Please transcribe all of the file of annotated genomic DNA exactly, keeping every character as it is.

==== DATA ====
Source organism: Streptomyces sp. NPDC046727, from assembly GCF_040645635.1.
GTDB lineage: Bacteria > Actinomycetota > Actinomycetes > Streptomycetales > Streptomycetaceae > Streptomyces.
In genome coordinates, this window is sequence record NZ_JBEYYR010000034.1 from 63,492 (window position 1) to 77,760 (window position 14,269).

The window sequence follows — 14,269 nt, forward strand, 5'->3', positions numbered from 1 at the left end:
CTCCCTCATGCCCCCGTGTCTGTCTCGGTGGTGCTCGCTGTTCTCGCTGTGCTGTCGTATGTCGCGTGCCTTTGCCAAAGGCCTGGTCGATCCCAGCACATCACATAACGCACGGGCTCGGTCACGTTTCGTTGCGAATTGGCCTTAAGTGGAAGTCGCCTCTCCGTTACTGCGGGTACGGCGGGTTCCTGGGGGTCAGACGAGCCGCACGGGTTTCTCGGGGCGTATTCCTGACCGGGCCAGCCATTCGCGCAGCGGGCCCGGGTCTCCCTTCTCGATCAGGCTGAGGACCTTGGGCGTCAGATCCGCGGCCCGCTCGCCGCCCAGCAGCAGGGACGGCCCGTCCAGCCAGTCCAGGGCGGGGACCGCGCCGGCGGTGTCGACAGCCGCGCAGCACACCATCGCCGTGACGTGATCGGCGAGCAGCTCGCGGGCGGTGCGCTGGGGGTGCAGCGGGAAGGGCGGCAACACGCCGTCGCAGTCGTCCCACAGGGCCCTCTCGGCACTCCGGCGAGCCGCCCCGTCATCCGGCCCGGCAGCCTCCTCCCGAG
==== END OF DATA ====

Source organism: Streptomyces sp. NPDC046727, from assembly GCF_040645635.1.
GTDB lineage: Bacteria > Actinomycetota > Actinomycetes > Streptomycetales > Streptomycetaceae > Streptomyces.
In genome coordinates, this window is sequence record NZ_JBEYYR010000034.1 from 63,492 (window position 1) to 77,760 (window position 14,269).

The window sequence follows — 14,269 nt, forward strand, 5'->3', positions numbered from 1 at the left end:
CTCCCTCATGCCCCCGTGTCTGTCTCGGTGGTGCTCGCTGTTCTCGCTGTGCTGTCGTATGTCGCGTGCCTTTGCCAAAGGCCTGGTCGATCCCAGCACATCACATAACGCACGGGCTCGGTCACGTTTCGTTGCGAATTGGCCTTAAGTGGAAGTCGCCTCTCCGTTACTGCGGGTACGGCGGGTTCCTGGGGGTCAGACGAGCCGCACGGGTTTCTCGGGGCGTATTCCTGACCGGGCCAGCCATTCGCGCAGCGGGCCCGGGTCTCCCTTCTCGATCAGGCTGAGGACCTTGGGCGTCAGATCCGCGGCCCGCTCGCCGCCCAGCAGCAGGGACGGCCCGTCCAGCCAGTCCAGGGCGGGGACCGCGCCGGCGGTGTCGACAGCCGCGCAGCACACCATCGCCGTGACGTGATCGGCGAGCAGCTCGCGGGCGGTGCGCTGGGGGTGCAGCGGGAAGGGCGGCAACACGCCGTCGCAGTCGTCCCACAGGGCCCTCTCGGCACTCCGGCGAGCCGCCCCGTCATCCGGCCCGGCAGCCTCCTCCCGAG